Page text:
The Supermarket Classroom part 2



 "…If You Like to Waltz with Potatoes
                  Up and down the produce aisles”


Well, maybe that isn’t your very favorite song, but it can sure be helpful as you "waltz” your children through the fruit and vegetable section of the supermarket.  Here are the lyrics for the Veggie Tales opening act in case you feel like singing as you push your cart full of kids:

    " If you like to talk to tomatoes
     If a squash can make you smile
     If you like to waltz with potatoes
     Up and down the produce aisles.
     Broccoli, celery, gotta be Vegie Tales.
     Lima beans, collard greens, peachy keen Vegi Tales.
     Cauliflower, sweet & sour, half and hour Vegi Tales.”
 
For sure, "there’s never, ever, ever, ever, ever” been a song like this one!  And what a boon to teaching your children about this most important food group.  Fruits and vegetables have never been more popular with little people than they are these days.  In fact, all of us are better informed regarding the nutritional value found in the produce section.

So, let the Supermarket Classroom begin. Let’s start with the veggies mentioned in the song.

Tomatoes have never been more varied: red, yellow, cherry, striped, and maybe more.  Your younger children can observe the different colors and shapes and repeat the name of the vegetable.  (They often mix up "potato” and "tomato.”) Have older children observe weight, size, & texture.  This is also a good time to talk about the fact that tomatoes are considered a "fruit vegetable” because the seeds are inside. Point out other vegetables that are in this category e.g. cucumbers, beans, peppers, squash, peas, eggplant, pumpkin.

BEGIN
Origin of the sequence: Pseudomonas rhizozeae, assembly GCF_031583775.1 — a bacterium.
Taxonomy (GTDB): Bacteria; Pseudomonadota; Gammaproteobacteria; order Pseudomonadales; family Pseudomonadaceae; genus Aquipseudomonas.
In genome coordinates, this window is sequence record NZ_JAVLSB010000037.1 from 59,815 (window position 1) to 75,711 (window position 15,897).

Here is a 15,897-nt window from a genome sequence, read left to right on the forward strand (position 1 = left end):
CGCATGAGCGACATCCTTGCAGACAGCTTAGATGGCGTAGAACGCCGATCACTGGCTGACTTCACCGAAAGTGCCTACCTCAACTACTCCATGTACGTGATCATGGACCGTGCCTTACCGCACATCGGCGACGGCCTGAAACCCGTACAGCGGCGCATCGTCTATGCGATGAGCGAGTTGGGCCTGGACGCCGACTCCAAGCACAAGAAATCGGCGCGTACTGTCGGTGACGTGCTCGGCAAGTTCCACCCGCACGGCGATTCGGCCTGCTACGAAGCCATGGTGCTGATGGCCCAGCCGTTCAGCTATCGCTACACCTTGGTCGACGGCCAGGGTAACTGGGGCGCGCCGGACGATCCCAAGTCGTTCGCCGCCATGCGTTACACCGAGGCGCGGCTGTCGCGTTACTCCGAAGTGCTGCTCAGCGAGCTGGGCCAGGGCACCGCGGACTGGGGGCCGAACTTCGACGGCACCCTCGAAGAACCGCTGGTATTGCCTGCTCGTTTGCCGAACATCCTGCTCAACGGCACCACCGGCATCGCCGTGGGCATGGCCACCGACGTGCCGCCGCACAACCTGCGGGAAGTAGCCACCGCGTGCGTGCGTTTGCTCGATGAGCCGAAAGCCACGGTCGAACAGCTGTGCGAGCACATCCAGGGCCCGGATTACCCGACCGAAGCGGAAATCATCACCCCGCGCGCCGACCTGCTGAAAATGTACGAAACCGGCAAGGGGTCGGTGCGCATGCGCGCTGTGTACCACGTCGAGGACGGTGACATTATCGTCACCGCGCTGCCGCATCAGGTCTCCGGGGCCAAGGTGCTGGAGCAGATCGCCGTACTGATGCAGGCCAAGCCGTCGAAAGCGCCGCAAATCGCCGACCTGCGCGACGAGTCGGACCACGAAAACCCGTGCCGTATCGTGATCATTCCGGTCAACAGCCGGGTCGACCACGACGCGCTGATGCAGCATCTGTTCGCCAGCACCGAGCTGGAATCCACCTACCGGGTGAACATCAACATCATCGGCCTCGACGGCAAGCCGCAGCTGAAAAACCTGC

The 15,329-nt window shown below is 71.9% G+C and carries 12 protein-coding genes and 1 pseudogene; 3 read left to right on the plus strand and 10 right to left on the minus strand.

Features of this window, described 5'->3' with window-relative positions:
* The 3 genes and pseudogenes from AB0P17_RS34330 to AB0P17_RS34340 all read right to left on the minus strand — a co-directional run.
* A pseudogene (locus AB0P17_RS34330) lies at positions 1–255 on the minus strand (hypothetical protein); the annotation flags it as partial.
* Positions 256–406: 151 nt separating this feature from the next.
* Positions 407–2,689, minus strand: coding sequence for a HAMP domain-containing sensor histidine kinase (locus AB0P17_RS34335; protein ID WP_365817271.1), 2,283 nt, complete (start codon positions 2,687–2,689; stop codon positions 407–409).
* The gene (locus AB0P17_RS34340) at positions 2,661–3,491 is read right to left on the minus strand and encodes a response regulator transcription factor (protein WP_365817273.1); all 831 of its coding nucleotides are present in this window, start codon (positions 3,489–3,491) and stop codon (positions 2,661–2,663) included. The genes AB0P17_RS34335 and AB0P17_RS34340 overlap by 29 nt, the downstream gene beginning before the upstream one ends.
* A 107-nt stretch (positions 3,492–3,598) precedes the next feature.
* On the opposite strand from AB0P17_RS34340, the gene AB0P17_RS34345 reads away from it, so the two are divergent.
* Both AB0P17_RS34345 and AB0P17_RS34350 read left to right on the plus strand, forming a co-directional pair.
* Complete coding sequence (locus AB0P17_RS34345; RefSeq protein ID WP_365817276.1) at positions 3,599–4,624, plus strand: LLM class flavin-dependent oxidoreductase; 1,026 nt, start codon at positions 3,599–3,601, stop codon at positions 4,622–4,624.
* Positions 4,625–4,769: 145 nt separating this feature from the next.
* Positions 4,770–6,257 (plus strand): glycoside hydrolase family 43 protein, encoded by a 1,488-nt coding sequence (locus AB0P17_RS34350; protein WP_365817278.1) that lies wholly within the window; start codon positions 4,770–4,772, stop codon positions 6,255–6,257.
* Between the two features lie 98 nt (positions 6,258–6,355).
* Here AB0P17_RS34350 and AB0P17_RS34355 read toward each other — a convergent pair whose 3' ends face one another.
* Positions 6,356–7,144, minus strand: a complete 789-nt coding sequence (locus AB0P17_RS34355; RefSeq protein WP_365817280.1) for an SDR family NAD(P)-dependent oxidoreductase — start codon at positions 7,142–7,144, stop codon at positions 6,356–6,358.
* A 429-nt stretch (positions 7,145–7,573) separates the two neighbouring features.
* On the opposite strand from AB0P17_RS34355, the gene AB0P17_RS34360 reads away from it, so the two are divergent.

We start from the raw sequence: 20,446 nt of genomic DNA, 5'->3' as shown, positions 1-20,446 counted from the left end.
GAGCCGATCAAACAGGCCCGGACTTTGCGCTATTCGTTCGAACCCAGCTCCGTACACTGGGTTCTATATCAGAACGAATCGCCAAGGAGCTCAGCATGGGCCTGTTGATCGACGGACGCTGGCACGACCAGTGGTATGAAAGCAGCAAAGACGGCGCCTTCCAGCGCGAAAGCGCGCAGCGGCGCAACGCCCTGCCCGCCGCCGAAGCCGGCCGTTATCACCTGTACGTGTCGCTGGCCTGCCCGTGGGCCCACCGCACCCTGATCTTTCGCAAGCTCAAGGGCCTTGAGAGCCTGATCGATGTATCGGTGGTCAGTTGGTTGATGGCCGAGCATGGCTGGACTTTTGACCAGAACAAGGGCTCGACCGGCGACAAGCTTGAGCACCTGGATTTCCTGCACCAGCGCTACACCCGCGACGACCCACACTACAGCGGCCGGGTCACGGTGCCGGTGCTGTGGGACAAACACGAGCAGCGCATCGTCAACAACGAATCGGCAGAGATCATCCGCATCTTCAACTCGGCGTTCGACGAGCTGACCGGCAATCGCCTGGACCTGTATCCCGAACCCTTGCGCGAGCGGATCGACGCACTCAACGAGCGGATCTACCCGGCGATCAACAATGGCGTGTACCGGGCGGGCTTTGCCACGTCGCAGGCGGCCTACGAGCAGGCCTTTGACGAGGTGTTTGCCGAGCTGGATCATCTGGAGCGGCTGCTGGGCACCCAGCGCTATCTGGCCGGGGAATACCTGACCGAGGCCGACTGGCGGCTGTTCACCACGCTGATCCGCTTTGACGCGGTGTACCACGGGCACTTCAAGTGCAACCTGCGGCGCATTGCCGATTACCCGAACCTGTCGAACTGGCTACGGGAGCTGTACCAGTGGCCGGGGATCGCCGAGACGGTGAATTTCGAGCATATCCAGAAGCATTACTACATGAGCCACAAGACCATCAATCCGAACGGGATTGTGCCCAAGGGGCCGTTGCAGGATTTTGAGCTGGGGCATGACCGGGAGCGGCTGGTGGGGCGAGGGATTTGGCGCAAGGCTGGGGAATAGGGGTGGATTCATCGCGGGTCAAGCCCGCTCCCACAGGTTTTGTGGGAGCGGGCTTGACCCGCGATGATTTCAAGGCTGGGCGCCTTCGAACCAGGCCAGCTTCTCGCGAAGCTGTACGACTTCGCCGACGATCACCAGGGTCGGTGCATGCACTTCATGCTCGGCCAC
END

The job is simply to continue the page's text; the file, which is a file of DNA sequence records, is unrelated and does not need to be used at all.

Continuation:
Does squash make you smile??  Only kidding.  Just show your children the variety of squash on display.  Late summer and fall are best for this activity.  Look for zucchini, acorn, yellow, crook neck, banana, and spaghetti squash.  I’ll bet your child can tell how each variety got its name.  Well, maybe not zucchini.

OK. You get the idea. 

 Look for vegetables that are the stems of plants like asparagus; for those that are leaves like cabbage, lettuce, and   spinach: for "flowers” like broccoli and cauliflower.



Depending on your child’s age, this section of the market also provides a lesson in geography.  I used to take a place mat that had  a picture of the world on it and let my kids find the countries from which the vegetables had been imported.  (Incidentally, where is Belize!)

This is also a great place to allow older children to weigh the veggies and estimate the total price of an item.  I’m still working on this one!

Well, it’s time to buy those varied vegetables, take them home, and let the science fair begin. Encourage slicing, observing, tasting and even squishing. Your kitchen table is now a classroom.  Someone may even become a convert to a veggie that has previously been avoided at all costs!  Eat them raw, cook them, make them into a main dish, a salad, or even some bread and cookies. How about a dinner of spaghetti squash with tomato sauce and zucchini bread?  Be sure to let the kids help cook.

Wow!  Who knew all the lessons that could be learned from the produce section?  You do!!

Meet you next time as we head for fruits.


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Tags: grocery  education  educating kids  educating family  grocery store education  produce aisle  produce  vegtables  veggies 


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